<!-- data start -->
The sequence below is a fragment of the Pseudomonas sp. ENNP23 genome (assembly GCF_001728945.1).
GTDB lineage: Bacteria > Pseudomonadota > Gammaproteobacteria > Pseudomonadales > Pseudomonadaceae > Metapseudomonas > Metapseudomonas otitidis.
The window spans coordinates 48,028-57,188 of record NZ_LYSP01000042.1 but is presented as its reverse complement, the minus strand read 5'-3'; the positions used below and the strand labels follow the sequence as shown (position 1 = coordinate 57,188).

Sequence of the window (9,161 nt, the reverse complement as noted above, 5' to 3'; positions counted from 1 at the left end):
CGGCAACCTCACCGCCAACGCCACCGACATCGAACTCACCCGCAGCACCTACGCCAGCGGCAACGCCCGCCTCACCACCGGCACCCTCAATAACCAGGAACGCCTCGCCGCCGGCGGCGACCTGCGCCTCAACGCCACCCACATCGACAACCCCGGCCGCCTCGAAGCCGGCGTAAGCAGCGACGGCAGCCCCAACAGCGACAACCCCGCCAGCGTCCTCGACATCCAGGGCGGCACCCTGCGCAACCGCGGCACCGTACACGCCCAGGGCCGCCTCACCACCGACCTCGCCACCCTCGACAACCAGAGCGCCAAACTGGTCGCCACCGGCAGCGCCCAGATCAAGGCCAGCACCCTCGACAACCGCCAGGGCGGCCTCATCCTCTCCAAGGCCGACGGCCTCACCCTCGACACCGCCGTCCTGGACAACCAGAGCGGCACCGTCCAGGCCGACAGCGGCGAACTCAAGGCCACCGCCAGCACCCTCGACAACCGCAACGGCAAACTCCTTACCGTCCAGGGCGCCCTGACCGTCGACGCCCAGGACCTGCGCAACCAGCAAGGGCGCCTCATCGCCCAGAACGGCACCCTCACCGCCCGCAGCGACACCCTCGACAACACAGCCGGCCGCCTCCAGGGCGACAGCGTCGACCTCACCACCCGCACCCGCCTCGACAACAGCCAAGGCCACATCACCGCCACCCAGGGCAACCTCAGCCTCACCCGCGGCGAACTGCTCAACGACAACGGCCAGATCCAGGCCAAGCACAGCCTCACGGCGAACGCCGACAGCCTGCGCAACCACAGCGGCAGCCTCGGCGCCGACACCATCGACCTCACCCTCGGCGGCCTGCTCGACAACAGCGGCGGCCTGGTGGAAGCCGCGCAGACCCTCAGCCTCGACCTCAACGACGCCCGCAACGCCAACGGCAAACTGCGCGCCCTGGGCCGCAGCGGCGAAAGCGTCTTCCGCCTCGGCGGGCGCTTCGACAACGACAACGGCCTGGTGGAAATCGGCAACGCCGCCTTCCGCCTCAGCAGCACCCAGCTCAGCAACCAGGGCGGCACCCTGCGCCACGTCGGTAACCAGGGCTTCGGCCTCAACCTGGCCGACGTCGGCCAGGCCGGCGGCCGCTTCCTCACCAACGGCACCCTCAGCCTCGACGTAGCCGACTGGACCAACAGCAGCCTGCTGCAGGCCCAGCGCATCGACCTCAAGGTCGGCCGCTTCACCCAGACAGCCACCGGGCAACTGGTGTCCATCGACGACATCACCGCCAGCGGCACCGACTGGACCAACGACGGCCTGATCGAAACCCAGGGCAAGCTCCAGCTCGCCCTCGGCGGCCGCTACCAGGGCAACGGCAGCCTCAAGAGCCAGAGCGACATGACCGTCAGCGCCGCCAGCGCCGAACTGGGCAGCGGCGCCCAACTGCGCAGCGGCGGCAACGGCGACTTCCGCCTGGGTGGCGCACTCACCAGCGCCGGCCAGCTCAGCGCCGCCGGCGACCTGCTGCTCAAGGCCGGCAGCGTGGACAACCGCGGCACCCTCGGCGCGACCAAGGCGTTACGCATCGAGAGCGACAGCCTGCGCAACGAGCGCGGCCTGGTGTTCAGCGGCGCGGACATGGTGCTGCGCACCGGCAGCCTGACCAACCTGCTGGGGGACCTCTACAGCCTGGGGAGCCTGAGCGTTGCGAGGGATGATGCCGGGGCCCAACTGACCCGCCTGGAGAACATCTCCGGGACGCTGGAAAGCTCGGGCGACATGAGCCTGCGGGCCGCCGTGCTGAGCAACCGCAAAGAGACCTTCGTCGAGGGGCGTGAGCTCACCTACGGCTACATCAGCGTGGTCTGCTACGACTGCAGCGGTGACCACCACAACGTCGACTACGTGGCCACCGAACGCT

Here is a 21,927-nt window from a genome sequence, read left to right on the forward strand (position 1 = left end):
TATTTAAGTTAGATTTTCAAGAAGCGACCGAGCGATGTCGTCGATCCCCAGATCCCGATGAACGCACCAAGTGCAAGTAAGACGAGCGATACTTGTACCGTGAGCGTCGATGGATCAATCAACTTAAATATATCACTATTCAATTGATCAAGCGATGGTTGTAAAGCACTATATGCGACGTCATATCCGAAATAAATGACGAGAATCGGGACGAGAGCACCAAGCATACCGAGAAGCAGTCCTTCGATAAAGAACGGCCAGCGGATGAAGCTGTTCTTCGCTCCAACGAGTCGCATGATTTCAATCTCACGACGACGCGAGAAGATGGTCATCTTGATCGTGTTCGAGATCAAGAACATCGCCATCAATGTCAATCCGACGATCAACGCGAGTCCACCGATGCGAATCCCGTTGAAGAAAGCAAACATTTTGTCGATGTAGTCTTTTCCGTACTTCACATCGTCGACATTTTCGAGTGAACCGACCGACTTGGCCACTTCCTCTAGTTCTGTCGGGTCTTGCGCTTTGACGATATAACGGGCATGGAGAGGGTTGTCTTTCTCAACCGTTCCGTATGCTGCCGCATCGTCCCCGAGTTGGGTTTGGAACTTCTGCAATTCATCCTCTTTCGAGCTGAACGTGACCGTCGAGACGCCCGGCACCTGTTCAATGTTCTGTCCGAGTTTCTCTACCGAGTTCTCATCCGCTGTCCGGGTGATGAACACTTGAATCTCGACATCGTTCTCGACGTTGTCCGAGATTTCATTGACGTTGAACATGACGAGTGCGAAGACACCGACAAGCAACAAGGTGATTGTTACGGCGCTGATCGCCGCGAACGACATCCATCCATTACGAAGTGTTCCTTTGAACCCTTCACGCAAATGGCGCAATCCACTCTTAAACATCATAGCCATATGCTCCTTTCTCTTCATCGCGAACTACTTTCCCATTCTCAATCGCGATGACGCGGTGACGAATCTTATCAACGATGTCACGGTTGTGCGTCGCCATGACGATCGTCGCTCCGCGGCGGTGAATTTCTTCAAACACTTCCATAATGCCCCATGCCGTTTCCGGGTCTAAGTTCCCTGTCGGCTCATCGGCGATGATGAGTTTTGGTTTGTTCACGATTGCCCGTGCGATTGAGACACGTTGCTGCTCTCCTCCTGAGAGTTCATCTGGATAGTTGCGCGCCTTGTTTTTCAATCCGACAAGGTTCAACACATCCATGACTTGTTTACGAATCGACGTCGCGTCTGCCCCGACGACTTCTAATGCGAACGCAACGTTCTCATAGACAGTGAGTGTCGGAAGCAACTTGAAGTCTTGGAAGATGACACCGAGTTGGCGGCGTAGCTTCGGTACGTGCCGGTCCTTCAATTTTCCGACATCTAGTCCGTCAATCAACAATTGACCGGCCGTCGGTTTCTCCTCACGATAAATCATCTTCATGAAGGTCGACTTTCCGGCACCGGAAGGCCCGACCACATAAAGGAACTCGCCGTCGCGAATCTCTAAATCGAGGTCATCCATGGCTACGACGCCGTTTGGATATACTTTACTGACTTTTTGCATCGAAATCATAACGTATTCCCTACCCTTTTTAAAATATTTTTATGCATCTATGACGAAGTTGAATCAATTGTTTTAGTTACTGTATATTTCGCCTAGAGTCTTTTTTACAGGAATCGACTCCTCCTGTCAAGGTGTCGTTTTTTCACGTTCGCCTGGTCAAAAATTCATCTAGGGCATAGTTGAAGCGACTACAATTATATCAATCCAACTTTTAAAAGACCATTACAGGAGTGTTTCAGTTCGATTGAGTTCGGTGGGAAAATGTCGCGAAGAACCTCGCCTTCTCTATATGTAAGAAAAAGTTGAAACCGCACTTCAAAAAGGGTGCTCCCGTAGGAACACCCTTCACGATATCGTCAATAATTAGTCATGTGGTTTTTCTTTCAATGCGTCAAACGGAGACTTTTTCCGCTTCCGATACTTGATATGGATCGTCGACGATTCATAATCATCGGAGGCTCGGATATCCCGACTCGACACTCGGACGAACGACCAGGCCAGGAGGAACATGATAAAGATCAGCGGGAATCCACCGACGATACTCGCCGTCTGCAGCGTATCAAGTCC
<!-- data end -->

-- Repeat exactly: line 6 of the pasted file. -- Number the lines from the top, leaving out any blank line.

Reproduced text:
Here is a 21,927-nt window from a genome sequence, read left to right on the forward strand (position 1 = left end):